One of the trends seen at Pack Expo reflected the growing use of robotics as both integral and integrated into original equipment manufacturers’ (OEMs) case packers and other machines and systems. Here are 5 examples in a Slideshow Gallery of robots handling pouches, blisters, tubes and Twinkies.
As seen in a report posted late last week, 5 trend-setting robots in action at Pack Expo, robots were found in booths throughout the many aisles of Pack Expo. This new Slideshow focuses on examples of robotics that are integrated into packaging machinery and systems as a more flexible alternative to traditional hard automation methods for loading, collating and other “middle of the line” packaging processes. Our next report will focus on end-of-line robotics from the show.
NOTE: Use the Red Next button at the top to advance the slideshow.
1. Robotic case loading done in the “Twinkie” of an eye
Pearson Packaging Systems’ 6-axis FANUC Model M-10iA robot was busy loading cartons of Hostess Twinkies into cases. It is able to pick at speeds of less than 3 seconds to output 10 cases per minute.
The demo mimics robotics installations at 2 different Hostess plants; you can find the Hostess case study posted last month here at the Pearson site.
2. Two robots are better than one: A robotic, all-in-one case packing system.
Delkor Packaging’s mid-speed, 150 pouches/30 cases per minute Model MSP-200 stand-up pouch packaging system combines a vision-based delta robot with a high-payload, long-stroke Fanuc M-710iC robot.
The vision-based M-2iA delta robot accepts skewed or misaligned pouches (+/-25°) at maximum product rate. The 710iC has the payload and stroke capability to load the latest SRP case designs as well as standard interleaved shippers. Semi-automated changeover allows the system to convert case styles in less than 10 minutes.
3. Delta robot operates at a “blister-ing” pace
An example of precise robotic handling for another type of packaging format, that of blister packs, was shown in the booth of KOCH Packaging Systems using a robot that can pick from sorted or unsorted infeeds for multiple product infeeds. The KRH-D Delta robot is said to be suitable for suited for automated, hygienic extraction and placement of products and is capable of an “angular, rotational” pick.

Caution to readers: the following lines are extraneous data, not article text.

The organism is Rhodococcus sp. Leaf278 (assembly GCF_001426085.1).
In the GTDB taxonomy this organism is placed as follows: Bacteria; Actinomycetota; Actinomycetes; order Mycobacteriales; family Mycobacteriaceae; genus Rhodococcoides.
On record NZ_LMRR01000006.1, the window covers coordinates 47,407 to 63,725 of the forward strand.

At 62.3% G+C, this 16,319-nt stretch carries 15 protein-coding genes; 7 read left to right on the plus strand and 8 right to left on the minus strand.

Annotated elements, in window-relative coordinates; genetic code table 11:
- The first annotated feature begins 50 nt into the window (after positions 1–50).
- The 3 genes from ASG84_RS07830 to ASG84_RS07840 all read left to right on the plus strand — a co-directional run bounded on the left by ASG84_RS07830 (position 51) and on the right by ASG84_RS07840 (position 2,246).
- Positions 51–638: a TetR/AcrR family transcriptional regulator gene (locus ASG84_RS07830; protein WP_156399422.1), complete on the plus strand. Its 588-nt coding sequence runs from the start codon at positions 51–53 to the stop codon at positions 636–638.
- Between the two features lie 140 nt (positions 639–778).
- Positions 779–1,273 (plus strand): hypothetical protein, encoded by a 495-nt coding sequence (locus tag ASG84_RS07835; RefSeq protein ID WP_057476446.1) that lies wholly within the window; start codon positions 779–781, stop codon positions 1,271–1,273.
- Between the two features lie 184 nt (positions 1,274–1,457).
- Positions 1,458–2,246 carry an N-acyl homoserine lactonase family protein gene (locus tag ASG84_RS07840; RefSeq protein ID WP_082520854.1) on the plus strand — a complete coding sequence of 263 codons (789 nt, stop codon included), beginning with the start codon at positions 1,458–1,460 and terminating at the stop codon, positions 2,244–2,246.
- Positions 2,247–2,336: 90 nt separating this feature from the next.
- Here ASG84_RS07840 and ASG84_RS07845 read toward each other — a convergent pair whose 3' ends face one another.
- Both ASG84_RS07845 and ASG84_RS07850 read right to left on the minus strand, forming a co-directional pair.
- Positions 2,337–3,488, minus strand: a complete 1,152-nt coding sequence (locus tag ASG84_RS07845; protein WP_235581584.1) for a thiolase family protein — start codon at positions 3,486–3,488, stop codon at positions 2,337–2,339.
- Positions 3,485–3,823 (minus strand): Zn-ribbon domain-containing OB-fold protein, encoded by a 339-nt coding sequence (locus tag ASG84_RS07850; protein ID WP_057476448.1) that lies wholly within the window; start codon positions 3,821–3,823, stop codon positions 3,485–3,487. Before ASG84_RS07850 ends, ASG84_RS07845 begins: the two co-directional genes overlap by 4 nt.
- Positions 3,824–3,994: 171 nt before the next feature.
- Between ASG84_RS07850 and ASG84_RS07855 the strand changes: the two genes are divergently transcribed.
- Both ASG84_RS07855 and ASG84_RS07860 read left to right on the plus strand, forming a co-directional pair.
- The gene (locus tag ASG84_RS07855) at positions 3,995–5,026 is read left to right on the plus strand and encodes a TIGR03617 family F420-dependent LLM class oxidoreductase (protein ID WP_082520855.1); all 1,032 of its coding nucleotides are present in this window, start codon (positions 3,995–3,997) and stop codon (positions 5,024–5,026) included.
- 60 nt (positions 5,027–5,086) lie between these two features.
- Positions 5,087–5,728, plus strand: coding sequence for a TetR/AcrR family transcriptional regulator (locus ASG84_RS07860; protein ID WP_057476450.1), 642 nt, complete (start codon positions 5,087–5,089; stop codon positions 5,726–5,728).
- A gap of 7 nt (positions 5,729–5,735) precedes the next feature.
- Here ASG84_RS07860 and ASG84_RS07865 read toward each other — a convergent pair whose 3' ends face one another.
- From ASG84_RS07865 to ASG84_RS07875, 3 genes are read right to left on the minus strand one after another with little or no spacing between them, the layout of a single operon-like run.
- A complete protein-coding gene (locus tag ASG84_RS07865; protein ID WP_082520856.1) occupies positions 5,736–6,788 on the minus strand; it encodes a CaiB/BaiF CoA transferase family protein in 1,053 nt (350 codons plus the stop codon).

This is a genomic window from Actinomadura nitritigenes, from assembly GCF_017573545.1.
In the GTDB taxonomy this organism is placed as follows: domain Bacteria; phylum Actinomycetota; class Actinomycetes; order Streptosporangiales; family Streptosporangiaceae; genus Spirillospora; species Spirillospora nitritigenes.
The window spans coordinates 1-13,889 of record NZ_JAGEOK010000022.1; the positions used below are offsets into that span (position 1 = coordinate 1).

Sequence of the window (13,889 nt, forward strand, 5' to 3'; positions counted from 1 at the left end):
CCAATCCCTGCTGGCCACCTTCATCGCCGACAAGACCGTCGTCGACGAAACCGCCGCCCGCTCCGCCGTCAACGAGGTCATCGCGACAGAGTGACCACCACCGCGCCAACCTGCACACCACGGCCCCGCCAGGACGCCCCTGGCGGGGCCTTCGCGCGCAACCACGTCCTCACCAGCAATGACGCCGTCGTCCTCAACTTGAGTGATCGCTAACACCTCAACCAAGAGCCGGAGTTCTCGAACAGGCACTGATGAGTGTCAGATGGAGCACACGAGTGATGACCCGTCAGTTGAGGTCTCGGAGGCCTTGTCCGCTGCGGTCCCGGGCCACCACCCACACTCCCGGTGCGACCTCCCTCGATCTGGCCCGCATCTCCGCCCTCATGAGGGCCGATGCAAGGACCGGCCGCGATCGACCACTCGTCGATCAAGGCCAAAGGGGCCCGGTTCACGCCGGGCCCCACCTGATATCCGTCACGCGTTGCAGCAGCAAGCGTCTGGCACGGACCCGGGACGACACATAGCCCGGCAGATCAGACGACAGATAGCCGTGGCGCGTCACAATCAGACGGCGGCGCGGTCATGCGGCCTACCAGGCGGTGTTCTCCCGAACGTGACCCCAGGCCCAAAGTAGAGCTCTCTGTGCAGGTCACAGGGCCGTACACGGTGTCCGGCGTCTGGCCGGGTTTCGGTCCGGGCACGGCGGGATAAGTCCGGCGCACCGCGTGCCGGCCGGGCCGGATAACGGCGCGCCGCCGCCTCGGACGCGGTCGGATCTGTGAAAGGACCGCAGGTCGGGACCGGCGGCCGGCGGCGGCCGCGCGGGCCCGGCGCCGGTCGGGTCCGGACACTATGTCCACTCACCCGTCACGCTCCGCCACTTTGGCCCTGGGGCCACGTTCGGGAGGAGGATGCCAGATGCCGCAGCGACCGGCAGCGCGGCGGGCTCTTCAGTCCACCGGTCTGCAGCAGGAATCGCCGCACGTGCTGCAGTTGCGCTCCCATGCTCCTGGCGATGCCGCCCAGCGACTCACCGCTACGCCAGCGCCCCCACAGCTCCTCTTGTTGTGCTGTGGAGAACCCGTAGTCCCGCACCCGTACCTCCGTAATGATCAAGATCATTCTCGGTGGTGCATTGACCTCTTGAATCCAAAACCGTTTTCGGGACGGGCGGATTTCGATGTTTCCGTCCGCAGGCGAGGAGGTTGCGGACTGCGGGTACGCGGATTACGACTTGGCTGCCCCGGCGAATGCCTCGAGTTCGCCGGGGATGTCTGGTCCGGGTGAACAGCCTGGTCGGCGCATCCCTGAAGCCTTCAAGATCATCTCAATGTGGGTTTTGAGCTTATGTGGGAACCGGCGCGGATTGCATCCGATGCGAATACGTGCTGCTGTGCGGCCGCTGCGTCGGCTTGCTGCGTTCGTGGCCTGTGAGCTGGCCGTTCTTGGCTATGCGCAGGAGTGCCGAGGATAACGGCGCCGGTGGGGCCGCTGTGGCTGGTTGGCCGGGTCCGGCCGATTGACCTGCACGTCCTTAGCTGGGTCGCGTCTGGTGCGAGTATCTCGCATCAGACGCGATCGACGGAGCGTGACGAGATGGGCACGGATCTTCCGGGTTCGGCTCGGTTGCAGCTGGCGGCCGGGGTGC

4. Totally tubular robot: Coesia tube fill/seal system is anchored by robotic case loader.
The Nordenmatic 1703X tube filling and sealing machine is one of the latest developments from Norden that’s designed to handle tubes up to diameter 65mm. The machine is also equipped with an improved version of the Norden EasyWare control system, with an even more user friendly design, and uses an ABB robot for case loading.
5. So close it’s almost a robot: The Robo-Wand
According to the guidelines of the Robotic Industries Association (RIA), a robot is defined as follows: "‘A robot is a reprogrammable, multifunctional manipulator designed to move material, parts, tools or specialized devices through variable programmed motions for the performance of a variety of tasks.’ Recently, however, the industry's current working definition of a robot has come to be understood as any piece of equipment that has three or more degrees of movement or freedom.”
The near-miss is Standard-Knapp’s Model 298 Tritium Trayshrink Packer that features a high-speed Robo-Wand wrapping module, capable of running up to 120 trays per minute and providing a consistent tight, wrinkle-free wrap. The Robo-Wand also offers multi-axis control for limitless packing possibilities without the need for change parts.
Alas, the wands’ 2-axis movement comes up one axis short of the RIA definition. With the idea of being inclusive, we’ve added it here because it provides an interesting, even valuable point of reference as to what a robot is and what it isn’t.